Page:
Browse Tag: digit problems

The Solving Digit Problems in Algebra Tutorial Series

The Solving Digit Problems in Algebra Tutorial Series is a series of tutorials on solving digit problems. Digit Problems is one of the types of Word Problems in Algebra. Below is the list of posts.

  • How to Solve Digit Problems Part I  explains the basics of digit problems including the concepts behind the strategy in solving. The particular concepts discussed are place values and the decimal number system.  One problem involving 2 digit numbers was also discussed including its detailed solution. The solution to the problem involves one variable.
  • How to Solve Digit Problems Part II is the continuation of the first part. This is a review on the number system and one more sample problem involving 2 digit numbers is discussed. The solution to this problem also involves one variable
  • How to Solve Digit Problems Part III introduces the use of two variables in solving digit problems with numbers containing 2 digits.
  • How to Solve Digit Problems Part IV introduces the basic of solving digit problems involving 3-digit numbers. Three variables are used to solve the problem in this part.
  • How to Solve Digit Problems Part V presents another detailed example on how to solve digit problems involving 3-digit numbers. Systems of Equations in 3 variables was used to solve the problem in this part.

If you have comments about the problems, kindly type them below.

If you want to learn more about word problems, visit our Word Problem page.

If you want to learn more about mathematics, please go to the Math page.

To view the complete list of posts, you can visit the Post List page.

How to Solve Digit Problems in Algebra Part V

This is the last part of the series on How to Solve Digit Problems in Algebra. In this post, we are going to solve another digit problem involving 3-digit numbers just like in the previous post.

Problem

The sum of the digits of a 3-digit number is 10. The hundreds digit is 3 more than the tens digits. If 198 is subtracted from the number, then the digits are reversed. What is the number?

Solution and Explanation

Since this is already the fifth part of the series, we won’t be as detailed as the previous parts.

Let

h = hundreds digit of the number
t = tens digit of the number
u = units (or ones) digit of the number.

The first sentence says the sum of the digits of the number is 10. So,
h + t + u = 10 –> (Equation 1).

The hundreds digit is 3 more than the tens digit.
h = t + 3 –> (Equation 2).

If 198 is subtracted from the number, the digits are reversed.

100h + 10t + u - 198 = 100u + 10t + h.

Simplifying the preceding equation, we have

(100h - h) + (10t - 10t) + (u - 100u) = 198
99h - 99u = 198.

Dividing both sides by 99, we have
h - u = 2 –> (Equation 3).

We can eliminate u by adding Equation 1 and Equation 3.
(h + t + u) + (h - u) = 10 + 2
2h + t = 12 (*).

We substitute t + 3 from  Equation 2 to h in (*)
2(t + 3) + t = 12
2t + 6 + t = 12
3t + 6 = 12
3t = 6
t = 2.

Substituting the value of t in Equation 2,
h = t + 3
h = 2 + 3
h = 5.

Substituting the values of h and t in Equation 1,
h + t + u = 10
5 + 2 + u = 10
7 + u = 10
u = 10 - 7
u = 3.

So, the hundreds digit is 5, tens digit is 2, and ones digit is 3. Therefore, the number is 523.

If we check with the conditions above, we have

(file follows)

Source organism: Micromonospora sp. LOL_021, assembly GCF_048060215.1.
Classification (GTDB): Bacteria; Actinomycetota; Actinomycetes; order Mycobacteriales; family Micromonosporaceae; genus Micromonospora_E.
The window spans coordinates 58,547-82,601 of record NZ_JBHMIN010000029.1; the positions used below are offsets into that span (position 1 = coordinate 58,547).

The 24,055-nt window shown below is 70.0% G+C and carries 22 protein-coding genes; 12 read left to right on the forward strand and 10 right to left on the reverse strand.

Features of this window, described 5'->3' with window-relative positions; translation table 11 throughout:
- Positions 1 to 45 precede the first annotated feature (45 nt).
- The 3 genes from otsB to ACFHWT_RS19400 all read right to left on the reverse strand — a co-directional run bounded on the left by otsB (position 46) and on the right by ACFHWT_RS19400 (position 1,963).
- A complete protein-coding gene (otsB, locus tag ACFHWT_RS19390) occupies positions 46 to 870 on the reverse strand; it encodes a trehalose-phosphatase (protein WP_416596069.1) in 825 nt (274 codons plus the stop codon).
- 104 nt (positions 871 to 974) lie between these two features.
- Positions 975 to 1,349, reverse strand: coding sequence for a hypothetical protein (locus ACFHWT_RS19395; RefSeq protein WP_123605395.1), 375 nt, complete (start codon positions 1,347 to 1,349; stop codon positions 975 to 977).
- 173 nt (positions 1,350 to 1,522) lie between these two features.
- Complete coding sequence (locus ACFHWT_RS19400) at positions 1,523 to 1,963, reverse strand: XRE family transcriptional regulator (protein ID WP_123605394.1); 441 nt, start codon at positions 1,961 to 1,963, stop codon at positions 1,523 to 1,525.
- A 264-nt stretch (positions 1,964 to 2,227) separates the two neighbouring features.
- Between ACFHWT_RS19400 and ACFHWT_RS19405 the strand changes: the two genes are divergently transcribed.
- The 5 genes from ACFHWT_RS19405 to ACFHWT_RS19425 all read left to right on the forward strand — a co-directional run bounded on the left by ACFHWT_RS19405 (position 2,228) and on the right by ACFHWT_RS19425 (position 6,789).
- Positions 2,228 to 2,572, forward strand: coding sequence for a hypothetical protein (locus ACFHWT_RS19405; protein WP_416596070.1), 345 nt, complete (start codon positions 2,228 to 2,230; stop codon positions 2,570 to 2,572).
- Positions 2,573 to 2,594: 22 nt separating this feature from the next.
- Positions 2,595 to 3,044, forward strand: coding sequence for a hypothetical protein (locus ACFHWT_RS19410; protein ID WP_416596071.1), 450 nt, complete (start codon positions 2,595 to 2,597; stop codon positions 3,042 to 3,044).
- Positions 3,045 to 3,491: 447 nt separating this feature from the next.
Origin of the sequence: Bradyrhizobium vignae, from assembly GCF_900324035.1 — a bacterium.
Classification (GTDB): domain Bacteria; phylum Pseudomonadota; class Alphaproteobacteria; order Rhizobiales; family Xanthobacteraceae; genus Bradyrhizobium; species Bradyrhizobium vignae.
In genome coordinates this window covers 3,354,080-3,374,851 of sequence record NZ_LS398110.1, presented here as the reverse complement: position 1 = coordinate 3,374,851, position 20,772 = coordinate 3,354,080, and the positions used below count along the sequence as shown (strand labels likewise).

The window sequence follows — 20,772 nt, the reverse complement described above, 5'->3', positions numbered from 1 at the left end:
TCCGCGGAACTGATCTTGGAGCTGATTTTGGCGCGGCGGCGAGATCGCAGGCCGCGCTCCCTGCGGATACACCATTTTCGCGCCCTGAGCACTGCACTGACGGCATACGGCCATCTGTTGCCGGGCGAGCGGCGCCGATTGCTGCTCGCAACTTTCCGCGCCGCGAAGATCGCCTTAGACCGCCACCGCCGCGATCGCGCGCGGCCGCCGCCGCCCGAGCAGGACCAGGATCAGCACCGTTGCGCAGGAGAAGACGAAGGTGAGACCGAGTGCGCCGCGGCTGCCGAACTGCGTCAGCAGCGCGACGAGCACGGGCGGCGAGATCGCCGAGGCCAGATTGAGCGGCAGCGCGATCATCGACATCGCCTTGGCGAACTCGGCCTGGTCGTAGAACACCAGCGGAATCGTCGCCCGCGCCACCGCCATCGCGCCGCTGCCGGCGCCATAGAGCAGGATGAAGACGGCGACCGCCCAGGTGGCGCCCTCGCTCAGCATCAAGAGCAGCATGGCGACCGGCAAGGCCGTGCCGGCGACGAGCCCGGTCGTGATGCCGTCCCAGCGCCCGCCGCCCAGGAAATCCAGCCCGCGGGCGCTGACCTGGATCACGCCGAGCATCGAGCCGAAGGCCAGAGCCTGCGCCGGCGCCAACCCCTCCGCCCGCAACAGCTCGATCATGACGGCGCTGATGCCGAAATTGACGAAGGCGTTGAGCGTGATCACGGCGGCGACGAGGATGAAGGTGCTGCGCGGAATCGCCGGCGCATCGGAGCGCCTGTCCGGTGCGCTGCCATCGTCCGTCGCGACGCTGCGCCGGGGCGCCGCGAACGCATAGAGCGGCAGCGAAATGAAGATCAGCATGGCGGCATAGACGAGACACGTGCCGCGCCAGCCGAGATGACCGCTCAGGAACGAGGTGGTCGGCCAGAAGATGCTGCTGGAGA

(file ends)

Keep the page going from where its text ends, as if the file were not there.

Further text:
(1) The sum of the digits is 10. That is, 5 + 2 + 3 = 10
(2) The hundreds digit is 3 more than the tens digit. The hundred digit is 5 is 3 more than 2
(3) If 198 is subtracted from the number, the digits are reversed. That is, 523 – 198 = 325.

How to Solve Digit Problems Part I

Digit Problems is one of the word problems in Algebra. To be able to solve this problem, you must understand how our number system works. Our number system is called the decimal number system because the numbers in each place value is multiplied by powers of 10 (deci means 10). For instance, the number 284 has digits 2, 8, and 4 but has a value of 200 + 80 + 4. That is,

(100 times 2) + (10 times 8) + (4 times 1) = 284.

As you can observe, when our number system is expanded, the hundreds digit is multiplied by 100, the tens digit is multiplied by 10, and the units digit (or the ones digit) is multiplied by 1. Then, all those numbers are added. The numbers 100, 10, and 1 are powers of 10: 10^2 = 100, 10^1 = 10, and 10^0 = 1. So, numbers with h, t, and u as hundreds, tens, units digits respectively has value

100h + 10t + u.

It is clear that this is also true for higher number of digits such as thousands, ten thousands, hundred thousands, and so on.

Many of the given numbers in this type of problem have their digits reversed. As we can see, if 10t + u is reversed, then it becomes 10u + t. For instance, 32 = 10(3) + 1(2) when reversed is 23 = 10(2)+ 1(3). Now, that we have already learned the basics, we proceed to our sample problem.

Worked Example

The tens digit of a number is twice the units digit. If the digits are reversed, the new number is 18 less than the original. What are the numbers?

Solution and Explanation

The tens digit of a number is twice the unit digit. This means that if we let the units digit be x, then the tens digit is 2x. As we have mentioned above, we multiply the tens digit with 10 and the units digit with 1. So, the number is

(10)(2x) + x.

Now, when the digits are reversed, then x becomes the tens digit and 2x becomes the ones digit. So, the value of the number is

(10)(x) + 2x.

From the problem above, the number with reversed digit is 18 less than the original number. That means, that if we subtract 18 from original number, it will equal the new number. That is,

(10)(2x) + x - 18 = 10(x) + 2x
20x + x - 18 = 12x
21x - 18 = 12x
9x = 18
x = 2
2x = 4

So, the number is 42 and the reversed number is 24.

Check: 42 – 24 = 18.